Last Word, The

Featured In Issue 218, July/August 2017

WSR Score3
Basic Information on new release titles is posted as soon as titles are announced. Once reviewed, additional data is added to the database.
Universal Studios Home Entertainment
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Single Side, Dual Layer (BD-50)
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Mark Pellington
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DTS HD Lossless 5.1
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The Last Word follows Harriet Lauler (MacLaine), a once-successful businesswoman in tight control of every aspect of her life. As she reflects upon her accomplishments, Harriet is suddenly inspired to engage a young local writer, Anne Sherman (Seyfried), to pen her life's story. When the initial result doesn't meet Harriet's high expectations, she sets out to reshape the way she is remembered, dragging Anne along as an unwilling accomplice. As the journey unfolds, the two women develop a unique bond, which alters not only Harriet's legacy but also Anne's future. (Gary Reber)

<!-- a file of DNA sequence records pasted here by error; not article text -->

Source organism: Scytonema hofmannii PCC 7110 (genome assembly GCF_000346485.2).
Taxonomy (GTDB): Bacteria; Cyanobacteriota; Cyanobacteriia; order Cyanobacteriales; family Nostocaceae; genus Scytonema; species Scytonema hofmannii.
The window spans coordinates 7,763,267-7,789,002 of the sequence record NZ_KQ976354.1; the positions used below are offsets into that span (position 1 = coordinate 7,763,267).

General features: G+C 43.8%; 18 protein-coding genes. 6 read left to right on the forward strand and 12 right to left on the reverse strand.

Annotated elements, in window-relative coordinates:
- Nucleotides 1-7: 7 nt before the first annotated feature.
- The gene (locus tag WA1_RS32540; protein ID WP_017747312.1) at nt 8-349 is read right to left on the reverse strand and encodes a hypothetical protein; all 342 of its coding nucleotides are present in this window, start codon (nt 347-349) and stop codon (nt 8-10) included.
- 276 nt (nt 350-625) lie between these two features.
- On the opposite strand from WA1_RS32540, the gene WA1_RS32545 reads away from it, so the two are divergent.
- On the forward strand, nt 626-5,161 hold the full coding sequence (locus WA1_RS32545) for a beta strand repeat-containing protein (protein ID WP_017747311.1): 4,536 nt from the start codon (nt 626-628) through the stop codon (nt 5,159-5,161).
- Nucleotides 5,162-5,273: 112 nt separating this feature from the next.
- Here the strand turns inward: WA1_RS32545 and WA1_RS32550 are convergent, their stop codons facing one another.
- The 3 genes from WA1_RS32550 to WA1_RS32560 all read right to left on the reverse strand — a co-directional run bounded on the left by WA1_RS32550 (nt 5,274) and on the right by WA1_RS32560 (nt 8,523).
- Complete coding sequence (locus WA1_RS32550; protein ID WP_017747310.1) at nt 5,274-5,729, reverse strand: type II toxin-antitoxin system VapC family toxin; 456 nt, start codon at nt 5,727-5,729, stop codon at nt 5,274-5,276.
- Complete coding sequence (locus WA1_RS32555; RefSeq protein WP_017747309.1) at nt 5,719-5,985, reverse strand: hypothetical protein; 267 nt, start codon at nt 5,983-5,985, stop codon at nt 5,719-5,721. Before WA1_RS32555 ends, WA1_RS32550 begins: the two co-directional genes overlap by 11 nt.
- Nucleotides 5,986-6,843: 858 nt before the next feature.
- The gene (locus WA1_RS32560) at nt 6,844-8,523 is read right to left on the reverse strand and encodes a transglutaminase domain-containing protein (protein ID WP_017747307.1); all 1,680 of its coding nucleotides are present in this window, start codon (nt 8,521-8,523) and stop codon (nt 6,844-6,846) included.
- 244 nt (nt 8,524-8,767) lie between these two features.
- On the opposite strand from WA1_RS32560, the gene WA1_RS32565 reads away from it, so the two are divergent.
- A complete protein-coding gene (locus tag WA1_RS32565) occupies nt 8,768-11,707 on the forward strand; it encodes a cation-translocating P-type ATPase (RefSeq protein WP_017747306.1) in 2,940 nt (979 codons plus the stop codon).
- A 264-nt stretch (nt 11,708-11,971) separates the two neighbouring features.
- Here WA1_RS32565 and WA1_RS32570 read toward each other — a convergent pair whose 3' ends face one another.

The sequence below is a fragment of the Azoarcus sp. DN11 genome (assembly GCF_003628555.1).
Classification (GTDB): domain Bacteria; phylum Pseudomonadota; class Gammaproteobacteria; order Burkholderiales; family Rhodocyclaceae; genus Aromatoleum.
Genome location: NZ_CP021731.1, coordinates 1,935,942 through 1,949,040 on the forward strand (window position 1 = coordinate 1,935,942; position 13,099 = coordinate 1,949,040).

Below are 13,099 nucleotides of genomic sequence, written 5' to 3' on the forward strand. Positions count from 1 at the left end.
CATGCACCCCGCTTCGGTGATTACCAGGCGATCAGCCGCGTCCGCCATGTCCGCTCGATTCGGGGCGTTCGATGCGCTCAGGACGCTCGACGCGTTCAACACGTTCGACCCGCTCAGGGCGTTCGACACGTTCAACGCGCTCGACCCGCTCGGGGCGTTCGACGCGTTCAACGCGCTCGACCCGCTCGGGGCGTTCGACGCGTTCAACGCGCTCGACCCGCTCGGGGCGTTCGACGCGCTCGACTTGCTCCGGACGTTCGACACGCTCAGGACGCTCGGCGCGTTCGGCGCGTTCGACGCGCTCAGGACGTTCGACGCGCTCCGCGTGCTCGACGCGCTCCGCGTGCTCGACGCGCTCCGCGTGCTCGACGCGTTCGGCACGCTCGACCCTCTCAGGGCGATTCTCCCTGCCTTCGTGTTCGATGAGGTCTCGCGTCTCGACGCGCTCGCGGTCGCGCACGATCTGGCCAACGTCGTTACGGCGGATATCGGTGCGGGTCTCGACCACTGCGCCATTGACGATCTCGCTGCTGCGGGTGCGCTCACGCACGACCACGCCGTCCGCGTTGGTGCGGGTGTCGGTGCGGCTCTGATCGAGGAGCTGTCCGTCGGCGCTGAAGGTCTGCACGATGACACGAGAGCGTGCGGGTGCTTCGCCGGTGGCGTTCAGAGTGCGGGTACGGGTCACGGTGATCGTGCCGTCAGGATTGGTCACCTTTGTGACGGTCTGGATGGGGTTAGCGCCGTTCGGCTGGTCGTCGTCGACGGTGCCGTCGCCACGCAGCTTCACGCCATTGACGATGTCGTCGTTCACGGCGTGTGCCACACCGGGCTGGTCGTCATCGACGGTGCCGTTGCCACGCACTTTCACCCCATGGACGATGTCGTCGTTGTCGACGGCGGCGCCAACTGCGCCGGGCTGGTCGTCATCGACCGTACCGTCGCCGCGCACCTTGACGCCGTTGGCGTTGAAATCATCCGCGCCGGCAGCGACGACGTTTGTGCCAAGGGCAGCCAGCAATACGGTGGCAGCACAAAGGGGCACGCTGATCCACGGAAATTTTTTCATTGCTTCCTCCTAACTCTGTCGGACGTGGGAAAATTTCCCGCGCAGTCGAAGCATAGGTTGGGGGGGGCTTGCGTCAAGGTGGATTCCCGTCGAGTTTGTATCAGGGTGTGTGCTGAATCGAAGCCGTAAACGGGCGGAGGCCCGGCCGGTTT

Special features include upfront previews and an UltraViolet digital copy.

The 2.40:1 1080p AVC picture, reviewed on a Sony Bravia Z9D 4K Ultra HD HDR display, upscaled to 2160p with greater resolution and luminance, was photographed digitally. The imagery is natural throughout, with a real-life color palette that never exaggerates. Hues are warm, with almost a golden glow. Fleshtones are perfectly natural throughout. Contrast is quite good, with natural black levels and revealing shadow delineation. Resolution is terrific, with the finest detail revealed in facial features especially, and in close-ups of hair, clothing, and object textures, such as building facades, furniture, and interior environments. This is a colorful picture with warmth and excellent resolution. (Gary Reber)

The DTS-HD Master Audio™ 5.1-channel soundtrack is pretty much dialogue focused, with surround envelopment provided by the music score. Deep bass is generally absent, but then there is really no call for it. Atmospherics are generally light. Dialogue is intelligible throughout, with generally good spatial integration. Overall, this is a simple soundtrack with little surround envelopment but complementary to the storytelling. (Gary Reber)